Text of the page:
Using the ECG in 20 Seconds Approach:
- There is a sinus tachycardia at about 108bpm
- The P wave is upright in II and inverted in aVR, so it is sinus
- The QRS morphology is normal
- The ST-T segments are not normal:
- There is ST elevation in multiple leads ie., I, II aVL, V4, V5, V6
- There appears to be a J point in aVL, V4, V5 and V6, so Benign early repolarisation is an alternative diagnosis.
- There is ST depression in aVR
- Is that ST depression in III?
- Initially it does look like ST depression, however when we draw in the isoelectric line, it is not really as significant (see below).
- The QT and PR intervals are normal
- It is obvious that there is PR depression
- There are no pacing spikes
The diagnosis is most likely pericarditis.
The history is very indicative of that. The characteristics of the pain ie., that is it worst on lying down indicate pericarditis. Although there appears to be a pleuritic component, there is no real other history of a PE and the ECG does not show a right axis or S1Q3T3 etc.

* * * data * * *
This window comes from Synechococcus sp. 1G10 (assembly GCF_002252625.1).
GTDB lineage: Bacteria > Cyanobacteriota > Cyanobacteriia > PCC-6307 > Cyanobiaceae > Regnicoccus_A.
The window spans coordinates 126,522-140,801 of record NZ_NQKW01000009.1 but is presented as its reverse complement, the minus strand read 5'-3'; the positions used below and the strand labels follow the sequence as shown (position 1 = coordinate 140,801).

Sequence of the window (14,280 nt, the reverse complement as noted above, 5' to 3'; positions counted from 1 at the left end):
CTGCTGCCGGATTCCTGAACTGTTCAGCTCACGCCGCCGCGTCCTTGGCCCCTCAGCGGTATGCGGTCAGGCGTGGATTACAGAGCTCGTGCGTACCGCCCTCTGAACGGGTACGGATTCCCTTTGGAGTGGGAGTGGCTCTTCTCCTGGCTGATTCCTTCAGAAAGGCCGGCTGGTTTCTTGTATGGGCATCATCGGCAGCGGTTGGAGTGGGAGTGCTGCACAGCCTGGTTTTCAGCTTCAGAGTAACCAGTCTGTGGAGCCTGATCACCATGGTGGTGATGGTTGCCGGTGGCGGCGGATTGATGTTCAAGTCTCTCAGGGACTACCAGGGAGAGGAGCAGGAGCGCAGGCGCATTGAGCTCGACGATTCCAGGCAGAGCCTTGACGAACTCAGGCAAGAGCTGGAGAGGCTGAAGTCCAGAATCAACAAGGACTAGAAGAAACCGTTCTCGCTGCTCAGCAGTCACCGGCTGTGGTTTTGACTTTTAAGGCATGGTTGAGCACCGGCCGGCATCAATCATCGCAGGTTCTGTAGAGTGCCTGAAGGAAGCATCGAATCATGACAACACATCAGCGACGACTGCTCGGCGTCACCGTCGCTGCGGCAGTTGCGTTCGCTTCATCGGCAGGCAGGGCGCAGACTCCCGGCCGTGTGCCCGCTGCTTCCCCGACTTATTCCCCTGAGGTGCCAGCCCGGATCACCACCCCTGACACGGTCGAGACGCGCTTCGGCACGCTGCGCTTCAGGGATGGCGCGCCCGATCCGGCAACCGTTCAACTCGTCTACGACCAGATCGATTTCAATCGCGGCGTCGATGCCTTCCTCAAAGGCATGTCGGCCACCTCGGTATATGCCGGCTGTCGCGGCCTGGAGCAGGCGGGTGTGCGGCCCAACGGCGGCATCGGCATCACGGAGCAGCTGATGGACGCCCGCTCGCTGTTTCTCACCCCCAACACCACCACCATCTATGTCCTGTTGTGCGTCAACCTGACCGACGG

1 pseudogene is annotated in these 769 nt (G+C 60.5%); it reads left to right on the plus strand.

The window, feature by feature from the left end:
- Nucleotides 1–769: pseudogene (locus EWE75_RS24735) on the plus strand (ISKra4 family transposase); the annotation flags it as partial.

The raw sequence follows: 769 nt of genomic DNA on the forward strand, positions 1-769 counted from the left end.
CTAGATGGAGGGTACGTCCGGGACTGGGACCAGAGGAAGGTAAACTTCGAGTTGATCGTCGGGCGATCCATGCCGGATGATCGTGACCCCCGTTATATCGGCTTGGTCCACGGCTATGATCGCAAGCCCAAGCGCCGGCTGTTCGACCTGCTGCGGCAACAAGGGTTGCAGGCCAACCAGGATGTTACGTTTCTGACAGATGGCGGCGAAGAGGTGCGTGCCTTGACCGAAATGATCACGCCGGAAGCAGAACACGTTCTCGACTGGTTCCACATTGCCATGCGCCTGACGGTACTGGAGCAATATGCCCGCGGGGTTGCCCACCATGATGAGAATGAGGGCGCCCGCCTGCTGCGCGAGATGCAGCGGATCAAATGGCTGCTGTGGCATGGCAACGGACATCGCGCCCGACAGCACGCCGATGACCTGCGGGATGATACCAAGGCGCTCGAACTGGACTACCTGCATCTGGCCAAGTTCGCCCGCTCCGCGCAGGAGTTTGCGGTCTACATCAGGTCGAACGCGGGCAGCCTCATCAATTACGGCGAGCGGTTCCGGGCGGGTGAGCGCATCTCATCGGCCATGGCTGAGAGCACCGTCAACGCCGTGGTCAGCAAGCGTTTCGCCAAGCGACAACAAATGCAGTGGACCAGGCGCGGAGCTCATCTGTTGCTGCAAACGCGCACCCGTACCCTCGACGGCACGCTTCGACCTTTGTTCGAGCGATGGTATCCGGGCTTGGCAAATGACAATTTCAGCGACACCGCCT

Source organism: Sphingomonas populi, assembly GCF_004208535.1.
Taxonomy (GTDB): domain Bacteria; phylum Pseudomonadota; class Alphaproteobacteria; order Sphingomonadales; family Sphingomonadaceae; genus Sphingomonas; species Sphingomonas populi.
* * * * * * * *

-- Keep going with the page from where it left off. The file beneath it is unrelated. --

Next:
In the ECG itself:
- There is ST elevation, concave in nature
- There is ST depression in aVR, which is allowed ie., there can be ST depression in aVR and V1
- There are no ischaemic looking waveforms and no real reciprocal changes.
- There is PR depression.
- We can also measure the ST/T ratio. A ratio of >0.25, when put together with all the other parameters indicates pericarditis.
- Do a bedside echo looking for an effusion. It will also assist to look for wall abnormalities.
- Get a troponin. A slight rise in troponin may be normal. We need to make sure that we don’t miss, perimyocarditis or myocarditis, where we would expect a significant rise in troponin.
What is Spodick’s Sign and how good is it?
What are the stages of Pericarditis?
What is the treatment?
Is there a role for glucocorticoids?